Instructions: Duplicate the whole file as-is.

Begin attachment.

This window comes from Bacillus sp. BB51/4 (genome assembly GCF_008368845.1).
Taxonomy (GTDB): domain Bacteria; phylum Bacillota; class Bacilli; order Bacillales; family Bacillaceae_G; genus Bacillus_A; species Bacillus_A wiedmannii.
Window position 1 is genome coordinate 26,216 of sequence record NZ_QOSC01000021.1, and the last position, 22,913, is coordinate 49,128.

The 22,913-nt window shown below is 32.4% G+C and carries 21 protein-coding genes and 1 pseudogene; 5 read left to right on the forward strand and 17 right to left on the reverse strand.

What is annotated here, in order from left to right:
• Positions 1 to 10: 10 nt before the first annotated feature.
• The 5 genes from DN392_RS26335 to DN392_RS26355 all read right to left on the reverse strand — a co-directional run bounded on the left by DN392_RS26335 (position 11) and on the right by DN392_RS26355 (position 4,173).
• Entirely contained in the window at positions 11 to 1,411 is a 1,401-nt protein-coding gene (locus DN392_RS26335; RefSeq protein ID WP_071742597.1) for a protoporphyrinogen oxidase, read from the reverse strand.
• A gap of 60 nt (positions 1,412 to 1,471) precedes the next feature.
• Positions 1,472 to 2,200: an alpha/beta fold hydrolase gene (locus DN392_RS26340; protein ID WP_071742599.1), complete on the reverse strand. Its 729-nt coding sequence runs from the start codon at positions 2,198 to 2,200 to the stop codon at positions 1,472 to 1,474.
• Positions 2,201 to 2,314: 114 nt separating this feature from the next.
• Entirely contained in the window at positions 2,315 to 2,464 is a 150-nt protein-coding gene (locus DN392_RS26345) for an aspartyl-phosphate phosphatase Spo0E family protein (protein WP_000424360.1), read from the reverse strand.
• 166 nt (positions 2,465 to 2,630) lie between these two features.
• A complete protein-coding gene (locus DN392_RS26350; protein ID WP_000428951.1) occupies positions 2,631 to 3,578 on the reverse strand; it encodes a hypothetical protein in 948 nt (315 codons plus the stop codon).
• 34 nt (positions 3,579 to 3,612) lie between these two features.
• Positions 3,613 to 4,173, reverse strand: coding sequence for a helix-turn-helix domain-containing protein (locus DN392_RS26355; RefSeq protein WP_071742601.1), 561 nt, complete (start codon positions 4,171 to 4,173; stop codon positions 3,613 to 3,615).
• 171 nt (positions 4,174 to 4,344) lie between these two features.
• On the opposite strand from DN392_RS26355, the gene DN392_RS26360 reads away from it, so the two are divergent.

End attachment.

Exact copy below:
This window comes from Bacillus sp. BB51/4 (genome assembly GCF_008368845.1).
Taxonomy (GTDB): domain Bacteria; phylum Bacillota; class Bacilli; order Bacillales; family Bacillaceae_G; genus Bacillus_A; species Bacillus_A wiedmannii.
Window position 1 is genome coordinate 26,216 of sequence record NZ_QOSC01000021.1, and the last position, 22,913, is coordinate 49,128.

The 22,913-nt window shown below is 32.4% G+C and carries 21 protein-coding genes and 1 pseudogene; 5 read left to right on the forward strand and 17 right to left on the reverse strand.

What is annotated here, in order from left to right:
• Positions 1 to 10: 10 nt before the first annotated feature.
• The 5 genes from DN392_RS26335 to DN392_RS26355 all read right to left on the reverse strand — a co-directional run bounded on the left by DN392_RS26335 (position 11) and on the right by DN392_RS26355 (position 4,173).
• Entirely contained in the window at positions 11 to 1,411 is a 1,401-nt protein-coding gene (locus DN392_RS26335; RefSeq protein ID WP_071742597.1) for a protoporphyrinogen oxidase, read from the reverse strand.
• A gap of 60 nt (positions 1,412 to 1,471) precedes the next feature.
• Positions 1,472 to 2,200: an alpha/beta fold hydrolase gene (locus DN392_RS26340; protein ID WP_071742599.1), complete on the reverse strand. Its 729-nt coding sequence runs from the start codon at positions 2,198 to 2,200 to the stop codon at positions 1,472 to 1,474.
• Positions 2,201 to 2,314: 114 nt separating this feature from the next.
• Entirely contained in the window at positions 2,315 to 2,464 is a 150-nt protein-coding gene (locus DN392_RS26345) for an aspartyl-phosphate phosphatase Spo0E family protein (protein WP_000424360.1), read from the reverse strand.
• 166 nt (positions 2,465 to 2,630) lie between these two features.
• A complete protein-coding gene (locus DN392_RS26350; protein ID WP_000428951.1) occupies positions 2,631 to 3,578 on the reverse strand; it encodes a hypothetical protein in 948 nt (315 codons plus the stop codon).
• 34 nt (positions 3,579 to 3,612) lie between these two features.
• Positions 3,613 to 4,173, reverse strand: coding sequence for a helix-turn-helix domain-containing protein (locus DN392_RS26355; RefSeq protein WP_071742601.1), 561 nt, complete (start codon positions 4,171 to 4,173; stop codon positions 3,613 to 3,615).
• 171 nt (positions 4,174 to 4,344) lie between these two features.
• On the opposite strand from DN392_RS26355, the gene DN392_RS26360 reads away from it, so the two are divergent.